We analyze the constituency bases of the congressional parties from 1857 through 1913 by focusing on two key concepts: party homogeneity and party polarization. With a few notable exceptions, prior efforts to assess these concepts have relied upon measures based on members' roll call votes. This is potentially problematic, as such measures are likely endogenous: They reflect the party's actual level of success as much as the party's underlying homogeneity. To address this problem, we construct measures for party homogeneity and polarization that are based on constituency characteristics, using economic-based census data and presidential voting data as proxies. We then examine how these "exogenous" measures compare to roll call–based measures. We find that changes in party unity on roll call votes track shifts in constituency characteristics fairly closely. Substantively, we find that the congressional parties went through three distinct phases during these 56 years: first, a period of extremely high overlap and low party homogeneity during the Civil War and Reconstruction, followed by a period of moderate polarization and homogeneity from the mid-1870s through the early 1890s, and concluding with a period of sharp polarization and high homogeneity, which coincided with the realignment of 1894–96. While the status of the 1894–96 elections as a critical turning point remains controversial in the historical and political science literatures, our results suggest that these elections did lead to a substantial change in the underlying characteristics of the congressional parties.
This article discusses how American geography and sociology began their university institutionalization in the 1890s with some very similar disciplinary points of origin and understanding of their subject matter but subsequently carved out their own fields by creating new or abandoning old disciplinary areas. Some of the disciplinary "catchment areas" were fought over until they came under the heading of human ecology around 1907/8, which, at least in the case of sociology, later became an influential but nevertheless transient perspective. It is argued that the unfolding of human ecology can best be understood against the background of the interaction between sociological and geographical streams of thought beginning in the 1890s.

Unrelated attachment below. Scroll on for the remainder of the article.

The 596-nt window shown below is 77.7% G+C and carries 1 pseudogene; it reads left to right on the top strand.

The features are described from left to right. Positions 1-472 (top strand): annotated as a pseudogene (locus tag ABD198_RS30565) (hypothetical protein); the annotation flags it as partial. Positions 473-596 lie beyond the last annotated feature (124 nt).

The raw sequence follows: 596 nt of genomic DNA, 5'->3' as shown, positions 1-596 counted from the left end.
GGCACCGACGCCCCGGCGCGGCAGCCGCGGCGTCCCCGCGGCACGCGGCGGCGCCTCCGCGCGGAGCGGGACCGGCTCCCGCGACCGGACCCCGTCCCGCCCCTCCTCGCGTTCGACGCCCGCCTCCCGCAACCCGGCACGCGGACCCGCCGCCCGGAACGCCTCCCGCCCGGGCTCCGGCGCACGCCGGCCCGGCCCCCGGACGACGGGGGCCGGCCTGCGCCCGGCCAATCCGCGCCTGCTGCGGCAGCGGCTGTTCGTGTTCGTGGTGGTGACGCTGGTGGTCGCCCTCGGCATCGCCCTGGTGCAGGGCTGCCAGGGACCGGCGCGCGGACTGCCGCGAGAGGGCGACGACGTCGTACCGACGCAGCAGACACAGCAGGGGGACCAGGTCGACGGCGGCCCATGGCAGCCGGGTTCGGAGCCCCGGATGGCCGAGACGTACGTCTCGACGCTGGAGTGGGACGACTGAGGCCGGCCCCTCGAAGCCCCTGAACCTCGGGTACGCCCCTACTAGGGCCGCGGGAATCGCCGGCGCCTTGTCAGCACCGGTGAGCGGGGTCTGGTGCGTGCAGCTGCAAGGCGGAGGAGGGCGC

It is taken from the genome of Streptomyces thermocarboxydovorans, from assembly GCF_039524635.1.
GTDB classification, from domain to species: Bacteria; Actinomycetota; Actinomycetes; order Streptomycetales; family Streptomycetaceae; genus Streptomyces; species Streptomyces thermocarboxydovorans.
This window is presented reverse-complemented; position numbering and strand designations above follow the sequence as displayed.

Criminal justice, Administration of -- Historiography.
Power (Social sciences)
This article reevaluates the work of Michel Foucault and Norbert Elias, in so far as it relates to criminal justice history. After an examination of the content of Foucault's Surveiller et punir (1975), it discusses Foucault's receptions among criminal justice historians. Some of the latter appear to have attributed views to the French philosopher that are not backed up by his 1975 study. Notably the "revisionist" historians of prisons have done so. As a preliminary conclusion, it is posited that Foucault and Elias have more in common than some scholars, including the author in earlier publications, have argued. They resemble each other to the extent that they both thought it imperative to analyze historical change in order to better understand our own world.